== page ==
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Wage growth cools as employment falls

Wage growth cools as employment falls
Paloma Kubiak
Written By:
Paloma Kubiak

Annual growth in total earnings was 5.6% in the three months to January 2024 and shows further signs of slowing, with “every indicator on its way in the wrong direction”.

The annual wage growth figure for total earnings – including bonuses – in Great Britain was down from 5.8%, while annual growth in employees’ average regular earnings – excluding bonuses – was 6.1%.

This is the fifth time in a row that regular earnings have slowed. However, in real terms, accounting for inflation and owner-occupiers’ housing costs, pay has risen on the year by 1.4%. Meanwhile, regular pay rose on the year by 1.8%, according to the Office for National Statistics (ONS).

Elsewhere, the ONS revealed that the UK employment level is up on the year but down on the quarter. Its estimates for November 2023 to January 2024 stand at 75%, with 30.4 million payrolled employees in February 2024.

However, these are early estimates, with the ONS noting they should be treated as “provisional” and are likely to be revised when more data are received next month.

Turning to unemployment (for those aged 16 years and over), the rate was estimated at 3.9% in the three months to January 2024, which is above figures released a year ago, though is largely unchanged on the latest quarter.

The UK economic activity rate for those aged 16 to 64 years was 21.8%, which is also above estimates of a year ago, having also increased in the last quarter.

But, the estimated number of vacancies in the UK fell by 43,000 on the quarter to 908,000. This is the 20th consecutive fall, but the ONS noted it is still above pre-coronavirus pandemic levels.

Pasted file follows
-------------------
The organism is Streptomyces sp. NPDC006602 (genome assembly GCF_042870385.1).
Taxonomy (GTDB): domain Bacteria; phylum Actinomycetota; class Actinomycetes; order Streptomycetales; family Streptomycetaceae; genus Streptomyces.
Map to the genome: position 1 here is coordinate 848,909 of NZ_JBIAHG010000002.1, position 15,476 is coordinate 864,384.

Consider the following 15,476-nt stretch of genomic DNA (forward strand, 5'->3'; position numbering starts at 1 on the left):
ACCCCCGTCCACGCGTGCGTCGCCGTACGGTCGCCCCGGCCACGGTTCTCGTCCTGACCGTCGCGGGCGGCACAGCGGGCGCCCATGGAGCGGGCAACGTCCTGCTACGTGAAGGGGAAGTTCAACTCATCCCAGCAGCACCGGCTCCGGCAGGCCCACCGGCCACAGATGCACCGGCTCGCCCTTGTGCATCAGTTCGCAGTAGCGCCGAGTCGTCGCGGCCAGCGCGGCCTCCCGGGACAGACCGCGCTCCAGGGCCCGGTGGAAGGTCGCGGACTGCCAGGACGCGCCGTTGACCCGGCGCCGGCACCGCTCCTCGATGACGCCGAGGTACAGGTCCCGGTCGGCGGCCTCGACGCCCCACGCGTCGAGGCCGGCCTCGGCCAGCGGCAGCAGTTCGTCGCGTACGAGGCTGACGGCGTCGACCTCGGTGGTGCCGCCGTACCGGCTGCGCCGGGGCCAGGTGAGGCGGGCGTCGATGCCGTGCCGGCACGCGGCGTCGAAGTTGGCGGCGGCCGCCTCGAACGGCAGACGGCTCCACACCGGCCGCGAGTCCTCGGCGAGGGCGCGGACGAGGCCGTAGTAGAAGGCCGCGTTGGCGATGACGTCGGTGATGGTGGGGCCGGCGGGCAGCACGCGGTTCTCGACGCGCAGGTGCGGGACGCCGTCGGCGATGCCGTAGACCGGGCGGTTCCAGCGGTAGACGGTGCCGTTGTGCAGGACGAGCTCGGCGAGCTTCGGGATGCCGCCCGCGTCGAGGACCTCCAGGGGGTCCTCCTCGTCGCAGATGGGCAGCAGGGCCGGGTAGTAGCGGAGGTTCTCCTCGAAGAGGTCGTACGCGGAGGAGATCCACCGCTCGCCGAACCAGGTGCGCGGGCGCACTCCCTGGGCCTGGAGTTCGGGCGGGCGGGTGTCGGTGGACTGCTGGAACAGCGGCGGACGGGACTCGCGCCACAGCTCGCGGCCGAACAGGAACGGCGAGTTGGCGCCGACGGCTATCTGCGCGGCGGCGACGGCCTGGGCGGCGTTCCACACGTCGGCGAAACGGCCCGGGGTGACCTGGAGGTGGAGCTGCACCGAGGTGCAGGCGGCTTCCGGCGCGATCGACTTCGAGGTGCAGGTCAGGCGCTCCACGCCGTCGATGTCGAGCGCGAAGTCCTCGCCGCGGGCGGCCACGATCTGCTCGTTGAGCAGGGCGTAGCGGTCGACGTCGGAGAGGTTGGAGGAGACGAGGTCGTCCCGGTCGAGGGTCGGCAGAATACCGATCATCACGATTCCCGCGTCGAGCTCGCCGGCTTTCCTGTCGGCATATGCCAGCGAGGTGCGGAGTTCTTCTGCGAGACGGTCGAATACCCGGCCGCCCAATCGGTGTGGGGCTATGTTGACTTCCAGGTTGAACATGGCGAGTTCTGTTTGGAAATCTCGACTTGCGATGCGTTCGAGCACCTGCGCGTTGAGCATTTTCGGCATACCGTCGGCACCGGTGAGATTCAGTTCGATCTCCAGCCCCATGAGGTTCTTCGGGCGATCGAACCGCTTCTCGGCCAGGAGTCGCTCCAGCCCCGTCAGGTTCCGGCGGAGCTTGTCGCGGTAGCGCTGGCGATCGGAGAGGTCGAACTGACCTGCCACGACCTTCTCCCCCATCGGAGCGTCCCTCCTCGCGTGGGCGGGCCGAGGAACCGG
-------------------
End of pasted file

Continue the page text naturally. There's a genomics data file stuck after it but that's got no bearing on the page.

Meanwhile, redundancies have climbed to their highest level since 2021.

The ONS also revealed there were 203,000 working days lost because of labour disputes across the UK in January 2024, with the health and social work industry showing the most working days lost this month.

‘Jobs market vital signs are quietly deteriorating’

Sarah Coles, head of personal finance at Hargreaves Lansdown, said: “The jobs market is sitting up in bed, tucking into another wage rise. But things are not as rosy as they seem, because its vital signs are quietly deteriorating.

“Wages are still rising well ahead of inflation, and despite slowing in recent months, it means many of those in work are feeling some of the financial pressures ease. However, under the skin of the jobs market, there’s bad news lurking.

“While we haven’t seen any dramatic movements, every indicator is on its way in the wrong direction – with unemployment and economic inactivity up, employment down, vacancies dropping for the 20th month in a row and redundancies at their highest level since 2021 – at the tail end of the coronavirus peak. This isn’t significantly different to where redundancies were before the pandemic, but the rise in recent months has been notable. Back in August-October it was 2.2 per 1,000, whereas now it’s 4.6 per 1,000.”

Coles added that it means “we can’t afford to be complacent”.

“The Office for Budget Responsibility (OBR) has been predicting a rise in unemployment, so this could just be the start of a trend that renders the labour market far less healthy in the months to come,” she said.

Related: UK wage growth slows as job vacancies fall